Improve deep learning regression model

I am a classical statistician now trying to educate myself on deep learning, initially for regression problems, using Deep Learning in R, 2nd edition, as my textbook. I have read the chapter on the Boston Housing problem and am now working on the full Ames Housing data set (not the Kaggle version). Following the book’s recommendation, I first developed a baseline classical statistical approach to serve as a minimum benchmark model which I will try to improve using deep learning. Specifically, I have completed the data for all 82 variables and all 2930 house sale records and used Breheny’s grpreg (a glmnet like variable selection package) to select the 140 individual model matrix columns that optimize the prediction and cross-validation of log(SalePrice). This gives me a median absolute deviation (mad) of $8,241 from the actual SalePrice, and a mad to true value error ratio of 0.05, which seems to me to be a pretty good model. I am trying to see whether I can better this result using deep learning. I started with the following pretty simple model:

build_model <- function() { model <- keras_model_sequential() %>%
layer_dense(150, activation = “relu”) %>%
layer_dense(150, activation = “relu”) %>%
model %>% compile(optimizer = 'rmsprop’, loss = 'mse’, metrics = ‘mae’)
model }
set.seed(12345) model <- build_model()
history <- model %>% fit(Xtrain2, logytrain2,
epochs = 100, batch_size = 32, verbose = 0,
validation_data = list(Xtest2, logytest2) )

This gives me a result not quite as good as I got with classic regression (mad SalePrice error of $12,950 and mad error ratio of 0.06).
Chollet’s book, though excellent, gives me little guidance as to how I can try to improve the results of this regression problem. Using fewer units degrades the model performance, but increasing the number doesn’t improve it. Using a larger batch size speeds up the processing (and leads to less stable mad estimates by epoch), but does not change the final estimated mad. I have found that adding additional dense layers does not meaningfully change the final result. I tried using leaky_ReLu activation with four hidden dense layers, thinking that my models might have accumulated many dead neurons. This result was marginally better than the base model above (mad of $8,343 from the actual SalePrice, and a mad to true value error ratio of 0.0535), but still less good than my grpreg estimates. Unlike the other models in the book, using the above data set there is no evidence of over-fitting with even 500 epochs, and a stable and optimal mad estimate is reached at about the 50 - 60th epoch. So far as I can see, the other types of layers are designed primarily for text, graphic, or classification, rather than for simple regression.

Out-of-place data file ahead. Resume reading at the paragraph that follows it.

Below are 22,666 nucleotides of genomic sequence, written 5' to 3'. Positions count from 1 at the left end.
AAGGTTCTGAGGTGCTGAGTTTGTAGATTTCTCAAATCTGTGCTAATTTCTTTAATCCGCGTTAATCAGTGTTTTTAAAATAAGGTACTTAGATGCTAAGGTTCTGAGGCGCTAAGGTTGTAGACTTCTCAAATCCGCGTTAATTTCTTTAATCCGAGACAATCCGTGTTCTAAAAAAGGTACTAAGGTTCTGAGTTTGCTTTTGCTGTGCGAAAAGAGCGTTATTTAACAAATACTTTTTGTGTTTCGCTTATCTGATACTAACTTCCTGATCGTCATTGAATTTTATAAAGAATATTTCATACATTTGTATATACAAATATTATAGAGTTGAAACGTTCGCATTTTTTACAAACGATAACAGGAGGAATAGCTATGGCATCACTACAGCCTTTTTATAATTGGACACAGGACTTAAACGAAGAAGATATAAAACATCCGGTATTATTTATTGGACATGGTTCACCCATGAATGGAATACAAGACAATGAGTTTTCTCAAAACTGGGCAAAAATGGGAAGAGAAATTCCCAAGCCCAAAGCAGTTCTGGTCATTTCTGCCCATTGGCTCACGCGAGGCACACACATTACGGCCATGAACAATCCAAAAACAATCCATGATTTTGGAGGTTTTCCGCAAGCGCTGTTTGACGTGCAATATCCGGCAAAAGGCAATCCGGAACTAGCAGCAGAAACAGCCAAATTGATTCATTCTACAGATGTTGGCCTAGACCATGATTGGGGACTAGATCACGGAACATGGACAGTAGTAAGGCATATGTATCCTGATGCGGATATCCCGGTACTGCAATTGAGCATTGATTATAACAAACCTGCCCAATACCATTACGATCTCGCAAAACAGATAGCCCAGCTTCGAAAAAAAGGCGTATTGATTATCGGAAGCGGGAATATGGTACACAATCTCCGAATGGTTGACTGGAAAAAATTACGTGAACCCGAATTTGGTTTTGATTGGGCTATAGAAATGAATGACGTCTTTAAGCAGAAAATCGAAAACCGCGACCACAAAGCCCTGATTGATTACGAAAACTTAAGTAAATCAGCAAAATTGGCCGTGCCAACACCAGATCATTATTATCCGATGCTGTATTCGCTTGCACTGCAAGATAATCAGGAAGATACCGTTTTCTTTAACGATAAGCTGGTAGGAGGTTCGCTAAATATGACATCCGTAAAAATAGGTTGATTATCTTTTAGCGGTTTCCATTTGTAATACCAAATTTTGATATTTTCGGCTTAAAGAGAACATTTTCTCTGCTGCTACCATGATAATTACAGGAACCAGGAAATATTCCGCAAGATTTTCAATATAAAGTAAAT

Since I am working pretty much in a vacuum, with only the book and the web as a guide. I am looking for suggestions as to how I can further improve the above model. Any suggestions for specific improvements, or pointers to a forum where I can get some guidance, would be deeply appreciated. Thanks in advance for any suggestions.
I am also interested in the experience of others as to how much a deep learning approach is likely to improve classical statistical solutions to simple regression models. Some of my reading has suggested skepticism that deep learning is likely to help much with simple regression. I’d welcome some discussion of that issue. Again, thanks.
Larry Hunsicker